Other advantageous applications of the present method are for manufacturing relatively complex structures, which, for example, have closely adjacent bores or which have circular and angular segments. The present invention provides a definable adjustment of the cross sectional profiles of the member being worked. Mere erosion of the surface layers of the member may also be performed in the working method implementable with the present invention.

A method of the present invention avoids the occurance of micro-cracks which can occur during mechanical working and which do not become perceptible until after a somewhat long operation time of, for example, an ultrasound transducer when the member being worked is used in ultrasound applications. This is because such micro-cracks that can generally not be discovered in advance but become larger to a dangerous and disasterous extent due to the constant oscillatory stressing.


The Figure is a schematic perspective view showing an apparatus for practicing the present method.


In the Figure is shown the principle of an arrangement for implementing the method of the present invention. A member 1 composed of a ceramic or single crystal oxide material to be processed is, for example, a piezoelectric lead zirconate titanate or the like. Such piezoelectric, pyroelectric and/or dielectric materials enjoy wide-spread acceptance for use as piezo transducers in ultrasound equipment, as pyro-sensors in radiation detectors and as dielectric in capacitors. A surface 2 of the member 1 to be worked is being provided with a structure in the form of a depression 3 extending into the surface 2 in the exemplary figure. A preferrably pulsed laser beam 4 emitted from a laser 40 which is, for example, an excimer laser or a Nd:YAG laser impinges the member 1. An optional surrounding housing 5 is used, for example, to retain volitalizations during the working process.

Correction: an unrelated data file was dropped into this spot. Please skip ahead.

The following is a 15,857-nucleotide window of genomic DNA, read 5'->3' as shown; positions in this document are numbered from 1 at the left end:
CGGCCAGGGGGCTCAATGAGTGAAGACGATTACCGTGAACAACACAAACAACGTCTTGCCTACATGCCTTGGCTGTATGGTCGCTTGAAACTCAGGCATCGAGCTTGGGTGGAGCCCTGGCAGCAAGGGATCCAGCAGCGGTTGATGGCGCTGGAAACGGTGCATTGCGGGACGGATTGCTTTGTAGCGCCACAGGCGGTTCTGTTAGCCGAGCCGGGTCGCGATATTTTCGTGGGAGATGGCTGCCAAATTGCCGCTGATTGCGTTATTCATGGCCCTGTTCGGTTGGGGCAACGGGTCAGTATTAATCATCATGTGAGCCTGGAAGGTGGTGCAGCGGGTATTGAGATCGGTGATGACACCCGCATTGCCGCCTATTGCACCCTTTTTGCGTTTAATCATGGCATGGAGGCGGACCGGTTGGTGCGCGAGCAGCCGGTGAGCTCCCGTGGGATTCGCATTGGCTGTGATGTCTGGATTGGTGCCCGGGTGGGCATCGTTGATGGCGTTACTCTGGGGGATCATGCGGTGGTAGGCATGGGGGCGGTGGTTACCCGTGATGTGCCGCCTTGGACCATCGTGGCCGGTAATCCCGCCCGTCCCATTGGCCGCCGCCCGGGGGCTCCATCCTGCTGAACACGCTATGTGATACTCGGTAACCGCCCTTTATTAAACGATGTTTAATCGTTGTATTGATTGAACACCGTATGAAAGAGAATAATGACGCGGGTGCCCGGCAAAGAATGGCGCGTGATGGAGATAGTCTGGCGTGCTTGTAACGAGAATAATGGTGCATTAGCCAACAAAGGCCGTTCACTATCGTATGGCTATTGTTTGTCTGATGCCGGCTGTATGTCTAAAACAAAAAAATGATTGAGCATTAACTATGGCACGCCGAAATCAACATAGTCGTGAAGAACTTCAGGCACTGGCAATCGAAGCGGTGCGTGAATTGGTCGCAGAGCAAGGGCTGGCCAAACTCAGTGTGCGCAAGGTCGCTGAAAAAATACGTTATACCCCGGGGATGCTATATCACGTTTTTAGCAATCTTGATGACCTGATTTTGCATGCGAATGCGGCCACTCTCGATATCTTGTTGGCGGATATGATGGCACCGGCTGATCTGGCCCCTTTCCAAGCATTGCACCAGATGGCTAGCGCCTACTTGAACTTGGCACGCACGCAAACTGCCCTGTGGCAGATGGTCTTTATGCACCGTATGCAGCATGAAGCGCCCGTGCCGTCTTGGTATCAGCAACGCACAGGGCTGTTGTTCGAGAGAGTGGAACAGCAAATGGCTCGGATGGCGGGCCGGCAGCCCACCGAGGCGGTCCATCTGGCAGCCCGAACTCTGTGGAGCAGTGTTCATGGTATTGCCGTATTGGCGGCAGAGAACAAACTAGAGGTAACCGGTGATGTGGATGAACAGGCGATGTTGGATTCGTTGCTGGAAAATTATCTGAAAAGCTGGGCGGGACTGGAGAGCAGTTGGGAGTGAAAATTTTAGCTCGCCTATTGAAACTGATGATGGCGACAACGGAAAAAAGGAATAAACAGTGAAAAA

During the practice of the present invention, and particularly during the use of excimer lasers, preheating as occurs in the prior art methods is advantageously avoided.

For the sake of clarity, the Figure shows only schemmatically a motion mechanism 6 for providing a relative motion between the laser beam 4 and the member 1, and optical devices 7 for the structured masking of the laser beam or emission 4 or projection of the structure to be worked. Numerous embodiments of such motion mechanisms 6 and optical devices 7 are already used in the known processing methods.

As an example, a lead zirconate titanate material is etched with a radiation of wavelength 308 nanometers emitted by an XeCl excimer laser. The threshold for such etching in air lies at approximately 2 J/cm2. An etching rate of approximately 0.1 micrometers per laser pulse is achieved with an emission of 10 J/cm2. The work is carried out with a repetition rate of 10 Hz. for the laser pulses. A pulse duration of a few nanoseconds, and preferably up to approximately 15 nanoseconds, is utilized in the exemplary embodiment.